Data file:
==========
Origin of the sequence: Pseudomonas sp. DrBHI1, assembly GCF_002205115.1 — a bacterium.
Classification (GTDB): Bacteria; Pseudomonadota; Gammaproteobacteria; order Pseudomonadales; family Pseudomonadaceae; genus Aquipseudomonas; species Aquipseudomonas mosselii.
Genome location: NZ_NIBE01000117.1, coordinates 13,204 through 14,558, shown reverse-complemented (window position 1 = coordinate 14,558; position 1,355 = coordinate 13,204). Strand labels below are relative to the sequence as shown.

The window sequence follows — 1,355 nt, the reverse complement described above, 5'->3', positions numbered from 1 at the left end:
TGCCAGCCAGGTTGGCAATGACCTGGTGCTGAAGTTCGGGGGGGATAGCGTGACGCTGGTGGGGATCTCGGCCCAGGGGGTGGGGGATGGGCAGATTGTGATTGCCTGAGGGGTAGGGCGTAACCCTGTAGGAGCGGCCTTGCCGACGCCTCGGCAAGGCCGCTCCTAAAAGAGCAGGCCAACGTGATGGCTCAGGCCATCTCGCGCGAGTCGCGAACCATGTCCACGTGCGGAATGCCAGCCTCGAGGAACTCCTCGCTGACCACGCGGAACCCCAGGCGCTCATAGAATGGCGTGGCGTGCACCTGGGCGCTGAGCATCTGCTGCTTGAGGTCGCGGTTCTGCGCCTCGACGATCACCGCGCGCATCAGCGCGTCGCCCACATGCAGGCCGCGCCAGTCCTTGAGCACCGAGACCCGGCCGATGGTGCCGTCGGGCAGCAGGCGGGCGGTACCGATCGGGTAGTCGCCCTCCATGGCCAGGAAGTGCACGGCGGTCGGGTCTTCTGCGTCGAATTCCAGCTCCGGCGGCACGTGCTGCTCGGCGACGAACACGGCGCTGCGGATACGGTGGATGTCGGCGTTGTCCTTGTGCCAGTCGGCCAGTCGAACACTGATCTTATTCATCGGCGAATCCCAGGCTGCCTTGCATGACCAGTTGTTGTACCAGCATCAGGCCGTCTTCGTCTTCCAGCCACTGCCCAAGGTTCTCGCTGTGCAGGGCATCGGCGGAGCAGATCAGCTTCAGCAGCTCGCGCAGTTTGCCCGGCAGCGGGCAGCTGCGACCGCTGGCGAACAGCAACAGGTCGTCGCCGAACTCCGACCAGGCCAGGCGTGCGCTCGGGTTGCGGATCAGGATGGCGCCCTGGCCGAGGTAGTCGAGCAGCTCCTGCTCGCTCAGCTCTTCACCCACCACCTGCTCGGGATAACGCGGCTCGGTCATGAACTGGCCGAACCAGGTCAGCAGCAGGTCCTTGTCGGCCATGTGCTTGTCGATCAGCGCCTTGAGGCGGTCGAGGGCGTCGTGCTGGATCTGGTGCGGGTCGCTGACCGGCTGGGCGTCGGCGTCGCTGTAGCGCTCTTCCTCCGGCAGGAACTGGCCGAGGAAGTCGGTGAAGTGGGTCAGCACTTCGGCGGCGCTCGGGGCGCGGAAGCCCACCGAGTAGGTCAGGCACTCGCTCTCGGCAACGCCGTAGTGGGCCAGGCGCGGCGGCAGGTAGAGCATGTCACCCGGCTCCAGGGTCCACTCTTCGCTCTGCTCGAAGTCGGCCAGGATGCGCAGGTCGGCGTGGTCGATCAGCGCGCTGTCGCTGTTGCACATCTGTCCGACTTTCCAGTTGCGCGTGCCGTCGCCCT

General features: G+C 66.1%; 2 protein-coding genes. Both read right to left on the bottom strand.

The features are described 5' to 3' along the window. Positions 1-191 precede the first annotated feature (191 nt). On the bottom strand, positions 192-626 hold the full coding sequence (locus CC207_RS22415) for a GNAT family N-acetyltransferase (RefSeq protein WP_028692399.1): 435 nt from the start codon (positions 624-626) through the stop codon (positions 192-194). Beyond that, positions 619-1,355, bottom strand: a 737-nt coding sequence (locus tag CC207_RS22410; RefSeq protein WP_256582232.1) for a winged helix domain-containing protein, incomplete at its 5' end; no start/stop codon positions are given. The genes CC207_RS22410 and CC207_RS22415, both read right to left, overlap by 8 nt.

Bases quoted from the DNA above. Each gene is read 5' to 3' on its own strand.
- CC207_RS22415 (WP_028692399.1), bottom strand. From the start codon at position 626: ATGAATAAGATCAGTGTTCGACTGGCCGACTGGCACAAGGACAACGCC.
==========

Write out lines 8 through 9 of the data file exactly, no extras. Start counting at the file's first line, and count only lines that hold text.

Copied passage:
Bases quoted from the DNA above. Each gene is read 5' to 3' on its own strand.
- CC207_RS22415 (WP_028692399.1), bottom strand. From the start codon at position 626: ATGAATAAGATCAGTGTTCGACTGGCCGACTGGCACAAGGACAACGCC.